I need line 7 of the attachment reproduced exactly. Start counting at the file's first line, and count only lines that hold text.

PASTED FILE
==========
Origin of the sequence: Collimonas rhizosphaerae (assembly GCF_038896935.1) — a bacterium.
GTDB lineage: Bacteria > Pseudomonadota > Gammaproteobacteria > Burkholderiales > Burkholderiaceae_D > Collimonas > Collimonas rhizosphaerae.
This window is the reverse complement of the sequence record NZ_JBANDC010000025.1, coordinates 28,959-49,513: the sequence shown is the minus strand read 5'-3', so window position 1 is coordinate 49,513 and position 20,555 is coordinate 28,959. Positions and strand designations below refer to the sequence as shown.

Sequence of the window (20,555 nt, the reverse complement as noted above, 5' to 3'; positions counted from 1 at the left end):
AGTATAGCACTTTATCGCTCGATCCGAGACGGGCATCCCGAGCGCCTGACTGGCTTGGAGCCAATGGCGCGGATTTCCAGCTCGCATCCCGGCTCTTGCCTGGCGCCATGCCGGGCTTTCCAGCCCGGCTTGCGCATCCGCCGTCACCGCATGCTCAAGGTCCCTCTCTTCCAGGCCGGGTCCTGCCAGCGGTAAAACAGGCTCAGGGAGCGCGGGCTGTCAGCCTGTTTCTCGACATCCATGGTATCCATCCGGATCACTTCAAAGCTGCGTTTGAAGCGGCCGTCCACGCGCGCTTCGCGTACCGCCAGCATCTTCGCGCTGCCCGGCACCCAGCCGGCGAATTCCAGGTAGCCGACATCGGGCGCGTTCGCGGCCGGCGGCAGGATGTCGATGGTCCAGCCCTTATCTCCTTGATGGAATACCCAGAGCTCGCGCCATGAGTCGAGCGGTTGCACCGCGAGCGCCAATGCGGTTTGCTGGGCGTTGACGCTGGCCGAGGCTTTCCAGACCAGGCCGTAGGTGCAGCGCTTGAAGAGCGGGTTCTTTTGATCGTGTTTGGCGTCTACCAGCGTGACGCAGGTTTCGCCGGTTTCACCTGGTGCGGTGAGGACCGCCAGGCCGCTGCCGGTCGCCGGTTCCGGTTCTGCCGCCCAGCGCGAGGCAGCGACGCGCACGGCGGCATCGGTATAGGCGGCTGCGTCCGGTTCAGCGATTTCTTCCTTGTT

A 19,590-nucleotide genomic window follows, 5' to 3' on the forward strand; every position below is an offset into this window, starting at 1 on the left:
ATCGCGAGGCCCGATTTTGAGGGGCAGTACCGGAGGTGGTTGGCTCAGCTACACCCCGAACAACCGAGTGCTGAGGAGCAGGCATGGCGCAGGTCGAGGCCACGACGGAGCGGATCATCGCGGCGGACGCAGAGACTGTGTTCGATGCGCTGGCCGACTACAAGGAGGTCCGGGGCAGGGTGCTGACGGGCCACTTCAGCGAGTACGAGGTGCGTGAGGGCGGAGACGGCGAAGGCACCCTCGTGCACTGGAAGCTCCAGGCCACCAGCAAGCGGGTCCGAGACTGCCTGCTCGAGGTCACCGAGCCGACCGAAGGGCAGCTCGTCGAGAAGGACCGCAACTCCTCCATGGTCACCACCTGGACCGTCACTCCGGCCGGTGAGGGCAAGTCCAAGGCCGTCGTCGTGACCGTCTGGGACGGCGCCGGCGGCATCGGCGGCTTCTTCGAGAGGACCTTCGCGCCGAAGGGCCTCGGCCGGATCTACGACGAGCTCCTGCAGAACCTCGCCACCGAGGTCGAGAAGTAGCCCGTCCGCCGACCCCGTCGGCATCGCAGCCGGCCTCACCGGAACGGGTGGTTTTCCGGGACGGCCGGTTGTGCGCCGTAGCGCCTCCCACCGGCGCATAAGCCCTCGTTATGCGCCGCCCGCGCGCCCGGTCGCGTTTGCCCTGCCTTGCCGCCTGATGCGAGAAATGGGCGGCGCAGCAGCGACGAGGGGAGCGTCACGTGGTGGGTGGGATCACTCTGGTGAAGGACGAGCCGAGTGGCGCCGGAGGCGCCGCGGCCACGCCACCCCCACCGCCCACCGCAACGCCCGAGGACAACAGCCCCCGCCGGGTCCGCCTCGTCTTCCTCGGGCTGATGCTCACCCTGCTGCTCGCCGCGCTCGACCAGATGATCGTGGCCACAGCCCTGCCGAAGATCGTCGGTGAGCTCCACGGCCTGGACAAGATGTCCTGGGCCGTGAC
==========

ATCGCGAGGCCCGATTTTGAGGGGCAGTACCGGAGGTGGTTGGCTCAGCTACACCCCGAACAACCGAGTGCTGAGGAGCAGGCATGGCGCAGGTCGAGGCCACGACGGAGCGGATCATCGCGGCGGACGCAGAGACTGTGTTCGATGCGCTGGCCGACTACAAGGAGGTCCGGGGCAGGGTGCTGACGGGCCACTTCAGCGAGTACGAGGTGCGTGAGGGCGGAGACGGCGAAGGCACCCTCGTGCACTGGAAGCTCCAGGCCACCAGCAAGCGGGTCCGAGACTGCCTGCTCGAGGTCACCGAGCCGACCGAAGGGCAGCTCGTCGAGAAGGACCGCAACTCCTCCATGGTCACCACCTGGACCGTCACTCCGGCCGGTGAGGGCAAGTCCAAGGCCGTCGTCGTGACCGTCTGGGACGGCGCCGGCGGCATCGGCGGCTTCTTCGAGAGGACCTTCGCGCCGAAGGGCCTCGGCCGGATCTACGACGAGCTCCTGCAGAACCTCGCCACCGAGGTCGAGAAGTAGCCCGTCCGCCGACCCCGTCGGCATCGCAGCCGGCCTCACCGGAACGGGTGGTTTTCCGGGACGGCCGGTTGTGCGCCGTAGCGCCTCCCACCGGCGCATAAGCCCTCGTTATGCGCCGCCCGCGCGCCCGGTCGCGTTTGCCCTGCCTTGCCGCCTGATGCGAGAAATGGGCGGCGCAGCAGCGACGAGGGGAGCGTCACGTGGTGGGTGGGATCACTCTGGTGAAGGACGAGCCGAGTGGCGCCGGAGGCGCCGCGGCCACGCCACCCCCACCGCCCACCGCAACGCCCGAGGACAACAGCCCCCGCCGGGTCCGCCTCGTCTTCCTCGGGCTGATGCTCACCCTGCTGCTCGCCGCGCTCGACCAGATGATCGTGGCCACAGCCCTGCCGAAGATCGTCGGTGAGCTCCACGGCCTGGACAAGATGTCCTGGGCCGTGAC